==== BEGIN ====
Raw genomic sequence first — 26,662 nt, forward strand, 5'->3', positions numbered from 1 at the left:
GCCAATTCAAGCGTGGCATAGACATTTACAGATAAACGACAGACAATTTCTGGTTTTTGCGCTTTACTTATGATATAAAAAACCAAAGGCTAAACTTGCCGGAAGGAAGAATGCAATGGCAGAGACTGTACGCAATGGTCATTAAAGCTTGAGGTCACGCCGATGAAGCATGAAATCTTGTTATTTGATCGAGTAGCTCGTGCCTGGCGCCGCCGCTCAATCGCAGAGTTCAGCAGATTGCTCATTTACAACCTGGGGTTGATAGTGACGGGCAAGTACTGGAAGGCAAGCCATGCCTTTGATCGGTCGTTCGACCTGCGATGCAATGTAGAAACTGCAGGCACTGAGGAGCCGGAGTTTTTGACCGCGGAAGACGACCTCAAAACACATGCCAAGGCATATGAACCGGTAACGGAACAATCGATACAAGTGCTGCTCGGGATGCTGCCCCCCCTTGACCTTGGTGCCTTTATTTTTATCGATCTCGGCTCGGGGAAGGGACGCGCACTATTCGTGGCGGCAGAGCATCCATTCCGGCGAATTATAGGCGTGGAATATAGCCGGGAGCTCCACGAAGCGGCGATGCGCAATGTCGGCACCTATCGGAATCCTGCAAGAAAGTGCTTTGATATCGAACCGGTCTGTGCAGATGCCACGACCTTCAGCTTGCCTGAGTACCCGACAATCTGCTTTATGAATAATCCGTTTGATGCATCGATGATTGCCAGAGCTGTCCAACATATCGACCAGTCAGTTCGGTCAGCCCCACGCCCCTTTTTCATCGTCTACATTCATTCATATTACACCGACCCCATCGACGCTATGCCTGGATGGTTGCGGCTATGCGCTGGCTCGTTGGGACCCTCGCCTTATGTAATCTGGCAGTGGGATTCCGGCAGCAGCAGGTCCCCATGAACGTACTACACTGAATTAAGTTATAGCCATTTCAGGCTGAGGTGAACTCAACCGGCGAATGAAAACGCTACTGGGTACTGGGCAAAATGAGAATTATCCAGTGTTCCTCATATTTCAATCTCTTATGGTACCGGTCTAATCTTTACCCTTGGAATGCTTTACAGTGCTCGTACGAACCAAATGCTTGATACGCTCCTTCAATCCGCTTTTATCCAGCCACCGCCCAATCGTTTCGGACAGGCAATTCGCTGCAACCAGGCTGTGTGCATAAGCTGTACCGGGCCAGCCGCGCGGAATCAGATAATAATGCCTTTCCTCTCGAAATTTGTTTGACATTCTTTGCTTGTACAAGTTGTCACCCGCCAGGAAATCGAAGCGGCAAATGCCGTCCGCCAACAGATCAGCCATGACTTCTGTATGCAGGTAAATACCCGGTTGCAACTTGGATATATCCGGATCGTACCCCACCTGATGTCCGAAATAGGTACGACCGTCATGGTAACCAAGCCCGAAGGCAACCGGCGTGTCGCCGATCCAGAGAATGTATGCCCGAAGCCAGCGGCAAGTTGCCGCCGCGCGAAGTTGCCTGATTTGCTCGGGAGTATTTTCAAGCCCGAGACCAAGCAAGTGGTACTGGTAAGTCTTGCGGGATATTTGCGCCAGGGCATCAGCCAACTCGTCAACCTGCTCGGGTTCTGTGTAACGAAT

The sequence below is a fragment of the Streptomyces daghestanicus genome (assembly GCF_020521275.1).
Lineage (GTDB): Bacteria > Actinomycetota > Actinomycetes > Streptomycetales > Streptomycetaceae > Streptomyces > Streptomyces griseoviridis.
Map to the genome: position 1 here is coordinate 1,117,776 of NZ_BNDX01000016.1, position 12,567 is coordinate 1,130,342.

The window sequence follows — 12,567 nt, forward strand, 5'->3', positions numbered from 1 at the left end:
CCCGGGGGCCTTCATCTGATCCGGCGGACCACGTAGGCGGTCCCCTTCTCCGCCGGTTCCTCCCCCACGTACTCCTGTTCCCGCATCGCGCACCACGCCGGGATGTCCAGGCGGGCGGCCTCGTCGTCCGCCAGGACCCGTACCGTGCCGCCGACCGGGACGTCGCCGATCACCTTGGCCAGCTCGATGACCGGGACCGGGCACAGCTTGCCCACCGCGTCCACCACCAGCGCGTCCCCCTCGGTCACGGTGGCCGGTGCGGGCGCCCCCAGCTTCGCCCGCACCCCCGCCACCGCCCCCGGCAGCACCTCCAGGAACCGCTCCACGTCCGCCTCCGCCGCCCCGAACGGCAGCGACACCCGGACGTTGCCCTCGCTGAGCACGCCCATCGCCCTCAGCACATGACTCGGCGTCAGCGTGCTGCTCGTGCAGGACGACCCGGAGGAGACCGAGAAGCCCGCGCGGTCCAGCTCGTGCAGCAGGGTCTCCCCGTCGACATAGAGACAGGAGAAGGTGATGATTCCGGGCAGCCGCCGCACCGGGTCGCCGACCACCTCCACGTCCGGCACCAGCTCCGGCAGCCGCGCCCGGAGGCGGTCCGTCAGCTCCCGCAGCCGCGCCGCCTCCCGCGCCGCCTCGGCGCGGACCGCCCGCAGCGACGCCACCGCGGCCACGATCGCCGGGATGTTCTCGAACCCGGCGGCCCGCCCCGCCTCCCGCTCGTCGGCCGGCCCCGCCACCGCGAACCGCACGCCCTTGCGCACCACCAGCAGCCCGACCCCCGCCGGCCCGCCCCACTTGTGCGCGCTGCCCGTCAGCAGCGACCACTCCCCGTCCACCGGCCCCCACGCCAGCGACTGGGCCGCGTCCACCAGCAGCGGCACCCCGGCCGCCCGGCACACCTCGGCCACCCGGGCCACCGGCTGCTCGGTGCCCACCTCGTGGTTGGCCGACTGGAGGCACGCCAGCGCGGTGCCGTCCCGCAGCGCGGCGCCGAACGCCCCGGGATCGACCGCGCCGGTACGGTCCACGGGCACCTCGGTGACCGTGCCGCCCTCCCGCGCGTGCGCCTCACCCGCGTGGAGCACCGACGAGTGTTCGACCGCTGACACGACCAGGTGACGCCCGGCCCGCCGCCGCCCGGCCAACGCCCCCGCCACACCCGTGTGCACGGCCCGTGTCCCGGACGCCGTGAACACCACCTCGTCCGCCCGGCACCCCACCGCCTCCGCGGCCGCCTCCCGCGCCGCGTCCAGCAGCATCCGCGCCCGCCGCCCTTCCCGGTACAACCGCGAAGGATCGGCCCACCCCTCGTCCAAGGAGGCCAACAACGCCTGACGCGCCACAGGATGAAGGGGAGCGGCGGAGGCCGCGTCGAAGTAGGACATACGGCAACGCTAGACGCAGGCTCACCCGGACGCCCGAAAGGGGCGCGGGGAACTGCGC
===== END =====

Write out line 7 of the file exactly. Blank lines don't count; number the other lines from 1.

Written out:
CCCGGGGGCCTTCATCTGATCCGGCGGACCACGTAGGCGGTCCCCTTCTCCGCCGGTTCCTCCCCCACGTACTCCTGTTCCCGCATCGCGCACCACGCCGGGATGTCCAGGCGGGCGGCCTCGTCGTCCGCCAGGACCCGTACCGTGCCGCCGACCGGGACGTCGCCGATCACCTTGGCCAGCTCGATGACCGGGACCGGGCACAGCTTGCCCACCGCGTCCACCACCAGCGCGTCCCCCTCGGTCACGGTGGCCGGTGCGGGCGCCCCCAGCTTCGCCCGCACCCCCGCCACCGCCCCCGGCAGCACCTCCAGGAACCGCTCCACGTCCGCCTCCGCCGCCCCGAACGGCAGCGACACCCGGACGTTGCCCTCGCTGAGCACGCCCATCGCCCTCAGCACATGACTCGGCGTCAGCGTGCTGCTCGTGCAGGACGACCCGGAGGAGACCGAGAAGCCCGCGCGGTCCAGCTCGTGCAGCAGGGTCTCCCCGTCGACATAGAGACAGGAGAAGGTGATGATTCCGGGCAGCCGCCGCACCGGGTCGCCGACCACCTCCACGTCCGGCACCAGCTCCGGCAGCCGCGCCCGGAGGCGGTCCGTCAGCTCCCGCAGCCGCGCCGCCTCCCGCGCCGCCTCGGCGCGGACCGCCCGCAGCGACGCCACCGCGGCCACGATCGCCGGGATGTTCTCGAACCCGGCGGCCCGCCCCGCCTCCCGCTCGTCGGCCGGCCCCGCCACCGCGAACCGCACGCCCTTGCGCACCACCAGCAGCCCGACCCCCGCCGGCCCGCCCCACTTGTGCGCGCTGCCCGTCAGCAGCGACCACTCCCCGTCCACCGGCCCCCACGCCAGCGACTGGGCCGCGTCCACCAGCAGCGGCACCCCGGCCGCCCGGCACACCTCGGCCACCCGGGCCACCGGCTGCTCGGTGCCCACCTCGTGGTTGGCCGACTGGAGGCACGCCAGCGCGGTGCCGTCCCGCAGCGCGGCGCCGAACGCCCCGGGATCGACCGCGCCGGTACGGTCCACGGGCACCTCGGTGACCGTGCCGCCCTCCCGCGCGTGCGCCTCACCCGCGTGGAGCACCGACGAGTGTTCGACCGCTGACACGACCAGGTGACGCCCGGCCCGCCGCCGCCCGGCCAACGCCCCCGCCACACCCGTGTGCACGGCCCGTGTCCCGGACGCCGTGAACACCACCTCGTCCGCCCGGCACCCCACCGCCTCCGCGGCCGCCTCCCGCGCCGCGTCCAGCAGCATCCGCGCCCGCCGCCCTTCCCGGTACAACCGCGAAGGATCGGCCCACCCCTCGTCCAAGGAGGCCAACAACGCCTGACGCGCCACAGGATGAAGGGGAGCGGCGGAGGCCGCGTCGAAGTAGGACATACGGCAACGCTAGACGCAGGCTCACCCGGACGCCCGAAAGGGGCGCGGGGAACTGCGC